Batman: The Animated Series – The Cat And The Claw, Part Two

The Cat and the Claw, Part Two


 I’m an equal opportunity crime-fighter!

 Air Date: 12/9/92

Director: Dick Sebast

Writer: Sean Catherine Derek, Laren Bright, Jules Dennis (Teleplay), Richard Mueller (Teleplay)

Themes: Crime, Animal Conservation, Romance, Terrorism

Villain: Selina Kyle/Catwoman, Red Claw

Synopsis: Batman must intervene when Catwoman becomes the target of ruthless terrorist leader Red Claw, who also has designs on a chemicals weapons shipment.


We’re back from Part One. The apparent cliff-hanger of that episode isn’t going to be addressed for a good while, and in the meantime the focus is squarely back on the caped crusader.

Batman is undertaking a rather simple investigation of the Red Claw, but it still works. No need for sudden revelations or inane computer-babble here, just good old fashioned police work. The conversation with the mob boss is great at establishing just who Batman is to these people. The criminal leader hesitantly lays out some demands, and Batman just throws them back in his face with an added threat. His words to this lot during the first part – “You’re still scum” – are with us still. Batman doesn’t deal with these people and he gets the information he needs very easily during this scene.

We move from there to a very slick action sequence as Red Claw and her goons carry off their train heist. Robbing a train is practically a trope in many genres, especially westerns, so this whole section had a bit of a homage scent to it. It had good music, decent action and a nice showdown. Both sides get to show off some gadgets, and Batman swooping down from above was pretty cool. I’m reminded of Batman’s stealth takedowns in “The Forgotten”. This is somewhat similar, descending on the bad guys from a hidden point, but is much more actiony. Both are notable in their own ways, and this is the sort of action sequence that is a good fit for Batman, taking down goons in a tension-filled environment.

The showdown is with Red Claw, who gets to reveal her gender to Batman. Batman is at first surprised by this, but then rushes to state that he doesn’t actually care that much. I thought that line was a little shoe-horned in. I think there could be a story here where, confronted by two female villains of very different types, Batman has to reconcile some misogynistic feelings with his crimefighting career. That path isn’t taken. Instead, Batman just seems to shrug off the Red Claw’s identity as something to be mildly surprised about and gets on with it. Red Claw insists that Batman has “met his match”. Well, I wouldn’t say she’s the worst villain he’s ever faced. In fact, the lack of time and care put into her character development has made her rather disappointing as a main villain, even if she is the centre-point of one of B:TAS’ better action sequences to date.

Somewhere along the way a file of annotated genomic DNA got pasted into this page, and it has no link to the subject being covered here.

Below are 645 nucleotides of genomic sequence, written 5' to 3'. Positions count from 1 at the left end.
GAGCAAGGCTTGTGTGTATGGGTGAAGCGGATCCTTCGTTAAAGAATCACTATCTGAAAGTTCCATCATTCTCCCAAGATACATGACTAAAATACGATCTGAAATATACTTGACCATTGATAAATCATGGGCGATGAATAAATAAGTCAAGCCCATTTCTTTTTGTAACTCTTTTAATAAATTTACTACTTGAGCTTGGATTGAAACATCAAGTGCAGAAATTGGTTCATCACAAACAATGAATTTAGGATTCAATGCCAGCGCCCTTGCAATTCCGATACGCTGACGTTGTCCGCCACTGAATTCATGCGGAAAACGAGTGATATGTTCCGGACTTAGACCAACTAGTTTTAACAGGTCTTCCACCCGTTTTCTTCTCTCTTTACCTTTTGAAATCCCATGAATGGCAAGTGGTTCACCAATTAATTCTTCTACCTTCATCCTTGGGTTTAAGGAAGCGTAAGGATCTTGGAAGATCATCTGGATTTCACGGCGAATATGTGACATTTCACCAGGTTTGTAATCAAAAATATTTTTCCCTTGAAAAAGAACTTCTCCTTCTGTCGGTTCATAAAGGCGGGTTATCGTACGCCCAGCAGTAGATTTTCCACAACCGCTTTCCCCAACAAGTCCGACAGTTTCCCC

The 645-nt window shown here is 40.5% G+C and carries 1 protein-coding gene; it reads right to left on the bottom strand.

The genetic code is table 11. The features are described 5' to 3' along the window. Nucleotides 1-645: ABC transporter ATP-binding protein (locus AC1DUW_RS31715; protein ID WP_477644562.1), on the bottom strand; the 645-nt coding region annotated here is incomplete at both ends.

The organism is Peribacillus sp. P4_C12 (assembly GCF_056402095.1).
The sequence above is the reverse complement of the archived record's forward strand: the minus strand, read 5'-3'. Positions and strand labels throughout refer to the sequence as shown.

We’re back on the episodes main focus after that, as Bruce Wayne collects Selina Kyle for their second attempt at a date. There is a nice bit of good natured machismo and flirting here, and its clear that Kyle has warmed up to Wayne considerably. I like how they had that evolution of their relationship.

But Kyle is targeted soon after, and we’re treated to another great set-piece, as a car chase ensues while Wayne pulls some theatrics of his own, maintaining the playboy persona while efficiently dealing with the pursuers. That was a really good sequence, illustrated by the hardened glances of Batman while Wayne continued to play the befuddled socialite with his words. And, naturally, there is a definite bit of showing off in the whole thing, as Wayne exults in throwing off and defeating their pursuers in front of the girl he is so desperate to impress. His all too casual words as they drive off drip with this kind of sentiment. Wayne is typically unable to ingratiate himself with women using his typical skills, but this one time he is able to pull it off, and it feels good.

As they say goodbye, the whole thing turns slightly more serious. Wayne is clearly head over heels when it comes to Kyle, genuinely worried for her safety in the way only a man in love would be. There is a certain frustration evident in what is the final parting of Kyle and Wayne. He knows she is in trouble and he has the means to protect her – but not as billionaire Bruce Wayne.

His previous declaration aside, Wayne is also showing off a protective streak that doesn’t quite match how he acted in front of Red Claw. Wayne’s human, and a powerful male figure, so I suppose it fits that he thinks Kyle needs “saving”. It’s hard to ignore what seems like a damsel in distress moment and I think most men would admit to finding themselves, consciously or not, following that train of thought for a woman at some point in their lives. It doesn’t have to be moral or right, but it is a nice trait to make Wayne a better character. He’s inexperienced with women and his first thought when confronted with what is a loved one is a somewhat overbearing protective attitude.

The revelation comes afterwards, and it is s very simple one, a cat hair that Alfed finds on Wayne’s clothes. I suppose this could have been more dramatic, but it fits with the more low-key investigations that Wayne had been carrying out earlier in the two-parter. I actually loved the way Batman Returns covered this – the two coming to the realisation while dancing together at a party, followed by Michell Pfeiffer’s desperate “Do we have to start fighting now?” – and B:TAS doesn’t quite measure up.

If we’re talking feminism, one of the worse scenes follows, as the Maven character comes under attack from Red Claw’s assassins and has to be saved by the tall, dark handsome stranger. In a story like this, I wouldn’t quite buy into the idea that every female character has to be a strong, capable one – that’s a generalisation too, no matter how positive it might be – so I suppose this can be seen as injecting more reality into the situation: sometimes women, just as with men, need rescuing too and showing Batman doing that doesn’t have to be seen as a negative. But, in keeping with the overall theme of showing women in a stronger light, this scene may rankle with some. Maven is pitifully weak and close to being snuffed, and Batman has to defeat the goons, console her and make plans for her escape from Gotham. She even loses her glasses, making her more helpless. I’m not even sure just what the overall point of the Maven character was, aside from being someone for Kyle to bounce dialogue off of.